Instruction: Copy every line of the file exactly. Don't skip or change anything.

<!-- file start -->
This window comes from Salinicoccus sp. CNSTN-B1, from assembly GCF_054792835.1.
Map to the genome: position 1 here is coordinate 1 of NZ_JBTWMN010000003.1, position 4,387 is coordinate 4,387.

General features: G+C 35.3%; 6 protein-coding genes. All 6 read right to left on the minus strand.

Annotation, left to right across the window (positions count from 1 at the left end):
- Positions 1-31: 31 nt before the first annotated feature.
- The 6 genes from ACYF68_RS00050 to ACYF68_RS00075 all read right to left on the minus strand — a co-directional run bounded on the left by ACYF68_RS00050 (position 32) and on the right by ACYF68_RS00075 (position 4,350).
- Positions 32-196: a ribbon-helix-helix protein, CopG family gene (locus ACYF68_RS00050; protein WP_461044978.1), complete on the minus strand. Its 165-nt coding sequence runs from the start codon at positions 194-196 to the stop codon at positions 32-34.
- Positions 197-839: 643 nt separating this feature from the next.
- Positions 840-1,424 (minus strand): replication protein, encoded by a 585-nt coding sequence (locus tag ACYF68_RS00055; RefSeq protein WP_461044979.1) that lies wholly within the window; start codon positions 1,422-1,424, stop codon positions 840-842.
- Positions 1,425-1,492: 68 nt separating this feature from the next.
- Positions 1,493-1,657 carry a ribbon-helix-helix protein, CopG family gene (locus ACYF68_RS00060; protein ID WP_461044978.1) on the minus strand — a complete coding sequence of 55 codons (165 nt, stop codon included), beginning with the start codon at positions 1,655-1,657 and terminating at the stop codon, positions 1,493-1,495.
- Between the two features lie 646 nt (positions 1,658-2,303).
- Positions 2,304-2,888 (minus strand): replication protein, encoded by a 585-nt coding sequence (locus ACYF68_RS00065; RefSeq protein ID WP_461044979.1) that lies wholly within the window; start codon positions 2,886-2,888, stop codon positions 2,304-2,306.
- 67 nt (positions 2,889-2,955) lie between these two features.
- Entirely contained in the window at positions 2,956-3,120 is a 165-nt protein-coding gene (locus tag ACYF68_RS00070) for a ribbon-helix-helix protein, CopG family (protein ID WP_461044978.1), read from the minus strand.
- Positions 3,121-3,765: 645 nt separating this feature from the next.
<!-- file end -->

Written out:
This window comes from Salinicoccus sp. CNSTN-B1, from assembly GCF_054792835.1.
Map to the genome: position 1 here is coordinate 1 of NZ_JBTWMN010000003.1, position 4,387 is coordinate 4,387.

General features: G+C 35.3%; 6 protein-coding genes. All 6 read right to left on the minus strand.

Annotation, left to right across the window (positions count from 1 at the left end):
- Positions 1-31: 31 nt before the first annotated feature.
- The 6 genes from ACYF68_RS00050 to ACYF68_RS00075 all read right to left on the minus strand — a co-directional run bounded on the left by ACYF68_RS00050 (position 32) and on the right by ACYF68_RS00075 (position 4,350).
- Positions 32-196: a ribbon-helix-helix protein, CopG family gene (locus ACYF68_RS00050; protein WP_461044978.1), complete on the minus strand. Its 165-nt coding sequence runs from the start codon at positions 194-196 to the stop codon at positions 32-34.
- Positions 197-839: 643 nt separating this feature from the next.
- Positions 840-1,424 (minus strand): replication protein, encoded by a 585-nt coding sequence (locus tag ACYF68_RS00055; RefSeq protein WP_461044979.1) that lies wholly within the window; start codon positions 1,422-1,424, stop codon positions 840-842.
- Positions 1,425-1,492: 68 nt separating this feature from the next.
- Positions 1,493-1,657 carry a ribbon-helix-helix protein, CopG family gene (locus ACYF68_RS00060; protein ID WP_461044978.1) on the minus strand — a complete coding sequence of 55 codons (165 nt, stop codon included), beginning with the start codon at positions 1,655-1,657 and terminating at the stop codon, positions 1,493-1,495.
- Between the two features lie 646 nt (positions 1,658-2,303).
- Positions 2,304-2,888 (minus strand): replication protein, encoded by a 585-nt coding sequence (locus ACYF68_RS00065; RefSeq protein ID WP_461044979.1) that lies wholly within the window; start codon positions 2,886-2,888, stop codon positions 2,304-2,306.
- 67 nt (positions 2,889-2,955) lie between these two features.
- Entirely contained in the window at positions 2,956-3,120 is a 165-nt protein-coding gene (locus tag ACYF68_RS00070) for a ribbon-helix-helix protein, CopG family (protein ID WP_461044978.1), read from the minus strand.
- Positions 3,121-3,765: 645 nt separating this feature from the next.